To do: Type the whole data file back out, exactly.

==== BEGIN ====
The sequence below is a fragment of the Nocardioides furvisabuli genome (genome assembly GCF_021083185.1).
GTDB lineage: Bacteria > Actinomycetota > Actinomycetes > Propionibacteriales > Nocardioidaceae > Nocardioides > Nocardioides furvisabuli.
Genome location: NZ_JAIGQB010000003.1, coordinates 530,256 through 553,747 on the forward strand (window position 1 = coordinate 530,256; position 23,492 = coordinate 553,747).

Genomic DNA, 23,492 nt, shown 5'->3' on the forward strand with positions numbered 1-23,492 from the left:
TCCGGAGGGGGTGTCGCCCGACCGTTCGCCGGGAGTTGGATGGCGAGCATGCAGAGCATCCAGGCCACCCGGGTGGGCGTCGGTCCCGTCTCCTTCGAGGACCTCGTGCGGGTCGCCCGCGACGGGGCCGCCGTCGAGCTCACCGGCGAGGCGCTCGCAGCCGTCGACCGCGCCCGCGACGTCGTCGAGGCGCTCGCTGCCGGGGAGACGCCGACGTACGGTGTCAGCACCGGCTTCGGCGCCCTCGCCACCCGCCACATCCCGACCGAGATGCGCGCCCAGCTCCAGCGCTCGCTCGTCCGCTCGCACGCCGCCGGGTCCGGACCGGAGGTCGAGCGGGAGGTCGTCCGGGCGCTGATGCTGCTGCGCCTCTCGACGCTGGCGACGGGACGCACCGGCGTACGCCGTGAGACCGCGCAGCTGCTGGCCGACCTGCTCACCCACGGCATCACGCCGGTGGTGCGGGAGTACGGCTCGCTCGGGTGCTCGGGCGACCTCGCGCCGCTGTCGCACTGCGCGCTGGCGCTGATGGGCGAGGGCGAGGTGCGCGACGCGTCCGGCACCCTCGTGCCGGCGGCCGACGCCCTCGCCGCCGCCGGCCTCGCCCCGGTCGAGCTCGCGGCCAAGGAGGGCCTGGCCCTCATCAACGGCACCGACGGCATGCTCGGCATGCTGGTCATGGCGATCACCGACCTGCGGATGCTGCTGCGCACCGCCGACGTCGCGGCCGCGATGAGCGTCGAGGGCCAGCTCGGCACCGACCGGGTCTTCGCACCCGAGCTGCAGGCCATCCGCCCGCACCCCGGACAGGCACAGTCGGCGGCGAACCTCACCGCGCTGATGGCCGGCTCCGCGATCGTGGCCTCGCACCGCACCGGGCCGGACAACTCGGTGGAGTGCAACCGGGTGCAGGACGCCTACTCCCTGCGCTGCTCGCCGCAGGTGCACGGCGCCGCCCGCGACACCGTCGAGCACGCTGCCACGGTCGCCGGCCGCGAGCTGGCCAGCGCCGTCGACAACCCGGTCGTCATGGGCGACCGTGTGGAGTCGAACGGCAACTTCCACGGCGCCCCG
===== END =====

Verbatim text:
The sequence below is a fragment of the Nocardioides furvisabuli genome (genome assembly GCF_021083185.1).
GTDB lineage: Bacteria > Actinomycetota > Actinomycetes > Propionibacteriales > Nocardioidaceae > Nocardioides > Nocardioides furvisabuli.
Genome location: NZ_JAIGQB010000003.1, coordinates 530,256 through 553,747 on the forward strand (window position 1 = coordinate 530,256; position 23,492 = coordinate 553,747).

Genomic DNA, 23,492 nt, shown 5'->3' on the forward strand with positions numbered 1-23,492 from the left:
TCCGGAGGGGGTGTCGCCCGACCGTTCGCCGGGAGTTGGATGGCGAGCATGCAGAGCATCCAGGCCACCCGGGTGGGCGTCGGTCCCGTCTCCTTCGAGGACCTCGTGCGGGTCGCCCGCGACGGGGCCGCCGTCGAGCTCACCGGCGAGGCGCTCGCAGCCGTCGACCGCGCCCGCGACGTCGTCGAGGCGCTCGCTGCCGGGGAGACGCCGACGTACGGTGTCAGCACCGGCTTCGGCGCCCTCGCCACCCGCCACATCCCGACCGAGATGCGCGCCCAGCTCCAGCGCTCGCTCGTCCGCTCGCACGCCGCCGGGTCCGGACCGGAGGTCGAGCGGGAGGTCGTCCGGGCGCTGATGCTGCTGCGCCTCTCGACGCTGGCGACGGGACGCACCGGCGTACGCCGTGAGACCGCGCAGCTGCTGGCCGACCTGCTCACCCACGGCATCACGCCGGTGGTGCGGGAGTACGGCTCGCTCGGGTGCTCGGGCGACCTCGCGCCGCTGTCGCACTGCGCGCTGGCGCTGATGGGCGAGGGCGAGGTGCGCGACGCGTCCGGCACCCTCGTGCCGGCGGCCGACGCCCTCGCCGCCGCCGGCCTCGCCCCGGTCGAGCTCGCGGCCAAGGAGGGCCTGGCCCTCATCAACGGCACCGACGGCATGCTCGGCATGCTGGTCATGGCGATCACCGACCTGCGGATGCTGCTGCGCACCGCCGACGTCGCGGCCGCGATGAGCGTCGAGGGCCAGCTCGGCACCGACCGGGTCTTCGCACCCGAGCTGCAGGCCATCCGCCCGCACCCCGGACAGGCACAGTCGGCGGCGAACCTCACCGCGCTGATGGCCGGCTCCGCGATCGTGGCCTCGCACCGCACCGGGCCGGACAACTCGGTGGAGTGCAACCGGGTGCAGGACGCCTACTCCCTGCGCTGCTCGCCGCAGGTGCACGGCGCCGCCCGCGACACCGTCGAGCACGCTGCCACGGTCGCCGGCCGCGAGCTGGCCAGCGCCGTCGACAACCCGGTCGTCATGGGCGACCGTGTGGAGTCGAACGGCAACTTCCACGGCGCCCCG